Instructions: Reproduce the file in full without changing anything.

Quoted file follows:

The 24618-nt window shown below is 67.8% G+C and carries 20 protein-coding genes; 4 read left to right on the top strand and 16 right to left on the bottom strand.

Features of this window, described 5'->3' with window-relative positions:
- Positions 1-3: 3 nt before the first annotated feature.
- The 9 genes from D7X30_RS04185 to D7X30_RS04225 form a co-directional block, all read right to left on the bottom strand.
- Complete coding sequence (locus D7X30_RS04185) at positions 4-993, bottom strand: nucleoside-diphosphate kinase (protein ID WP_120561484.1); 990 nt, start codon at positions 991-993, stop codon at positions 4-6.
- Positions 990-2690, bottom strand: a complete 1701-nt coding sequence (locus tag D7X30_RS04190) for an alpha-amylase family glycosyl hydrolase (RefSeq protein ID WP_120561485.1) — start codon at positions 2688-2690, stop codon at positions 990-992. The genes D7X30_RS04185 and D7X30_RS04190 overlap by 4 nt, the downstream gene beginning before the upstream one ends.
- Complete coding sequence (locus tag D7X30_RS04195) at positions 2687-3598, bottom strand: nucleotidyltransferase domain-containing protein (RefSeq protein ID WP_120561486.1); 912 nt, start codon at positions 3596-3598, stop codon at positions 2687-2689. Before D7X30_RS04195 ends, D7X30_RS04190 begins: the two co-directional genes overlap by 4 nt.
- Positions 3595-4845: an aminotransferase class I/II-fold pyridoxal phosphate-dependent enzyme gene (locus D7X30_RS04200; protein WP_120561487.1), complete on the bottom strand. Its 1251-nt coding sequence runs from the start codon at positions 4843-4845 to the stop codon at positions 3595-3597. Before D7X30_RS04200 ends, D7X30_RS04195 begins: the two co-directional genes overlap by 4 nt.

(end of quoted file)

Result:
The 24618-nt window shown below is 67.8% G+C and carries 20 protein-coding genes; 4 read left to right on the top strand and 16 right to left on the bottom strand.

Features of this window, described 5'->3' with window-relative positions:
- Positions 1-3: 3 nt before the first annotated feature.
- The 9 genes from D7X30_RS04185 to D7X30_RS04225 form a co-directional block, all read right to left on the bottom strand.
- Complete coding sequence (locus D7X30_RS04185) at positions 4-993, bottom strand: nucleoside-diphosphate kinase (protein ID WP_120561484.1); 990 nt, start codon at positions 991-993, stop codon at positions 4-6.
- Positions 990-2690, bottom strand: a complete 1701-nt coding sequence (locus tag D7X30_RS04190) for an alpha-amylase family glycosyl hydrolase (RefSeq protein ID WP_120561485.1) — start codon at positions 2688-2690, stop codon at positions 990-992. The genes D7X30_RS04185 and D7X30_RS04190 overlap by 4 nt, the downstream gene beginning before the upstream one ends.
- Complete coding sequence (locus tag D7X30_RS04195) at positions 2687-3598, bottom strand: nucleotidyltransferase domain-containing protein (RefSeq protein ID WP_120561486.1); 912 nt, start codon at positions 3596-3598, stop codon at positions 2687-2689. Before D7X30_RS04195 ends, D7X30_RS04190 begins: the two co-directional genes overlap by 4 nt.
- Positions 3595-4845: an aminotransferase class I/II-fold pyridoxal phosphate-dependent enzyme gene (locus D7X30_RS04200; protein WP_120561487.1), complete on the bottom strand. Its 1251-nt coding sequence runs from the start codon at positions 4843-4845 to the stop codon at positions 3595-3597. Before D7X30_RS04200 ends, D7X30_RS04195 begins: the two co-directional genes overlap by 4 nt.